A white metal, which, when pure, is both ductile and malleable, and may be forged into very thin plates, whose colour is intermediate, between that of silver and tin, and is not altered by the air; it is nearly as hard as iron. Its specific gravity is 8.279, and, when forged, 8.666. The species of nickel ores are its alloy with arsenic and a little sulphur, and its oxide. The first is the most abundant, and the one from which nickel is usually extracted. It is known to mineralogists by the German name of kupfernickel, or false copper, from its colour and appearance; it occurs generally massive and disseminated; its colour is copper red, of various shades. By the experiments that have been made, nickel, in its pure state, possesses a magnetic power. The effect of the magnet on it is little inferior to that which it exerts on iron; and the metal itself becomes magnetic by friction with a. magnet, or even by beating with a hammer. Magnetic needles have been made of it in France, and have been preferred to those of steel, as resisting better the action of the air. The nickel preserves its magnetic property when alloyed with copper, though it is some what diminished; by a small portion of arsenic it is completely destroyed.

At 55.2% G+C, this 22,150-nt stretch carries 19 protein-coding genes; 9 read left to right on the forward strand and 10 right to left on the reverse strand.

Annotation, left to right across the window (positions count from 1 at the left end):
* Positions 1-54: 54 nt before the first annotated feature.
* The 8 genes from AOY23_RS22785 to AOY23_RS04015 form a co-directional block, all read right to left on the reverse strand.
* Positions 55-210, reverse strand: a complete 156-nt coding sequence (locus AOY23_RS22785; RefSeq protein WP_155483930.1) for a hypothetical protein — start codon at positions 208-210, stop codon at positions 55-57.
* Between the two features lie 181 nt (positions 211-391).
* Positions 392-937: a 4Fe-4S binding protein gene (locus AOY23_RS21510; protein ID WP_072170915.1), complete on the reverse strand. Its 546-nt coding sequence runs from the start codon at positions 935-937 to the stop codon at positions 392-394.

Nickel is fusible at 150° of Wedgwood, and forms alloy with a number of metals. Nickel is found in Cornwall, and in some other counties of England; in Germany, Sweden, France, Spain, and several parts of Asia. The Chinese employ it in making white copper; and, in conjunction with copper and zinc, they manufacture it into various kinds of children's toys. Nickel gives a certain degree of whiteness to iron; it is used with advantage by some of the Birmingham manufacturers, in combination with that metal; and, by others, in combination with brass. If it were possible to discover an easy method of working nickel, there can be little doubt but it would be found very valuable for surgical instruments, compass needles, and other articles, since it is not, like iron, liable to rust. Oxide of nickel is used for giving colours to enamels and porcelain: in different mixtures it produces brown, red, and grass-green tints.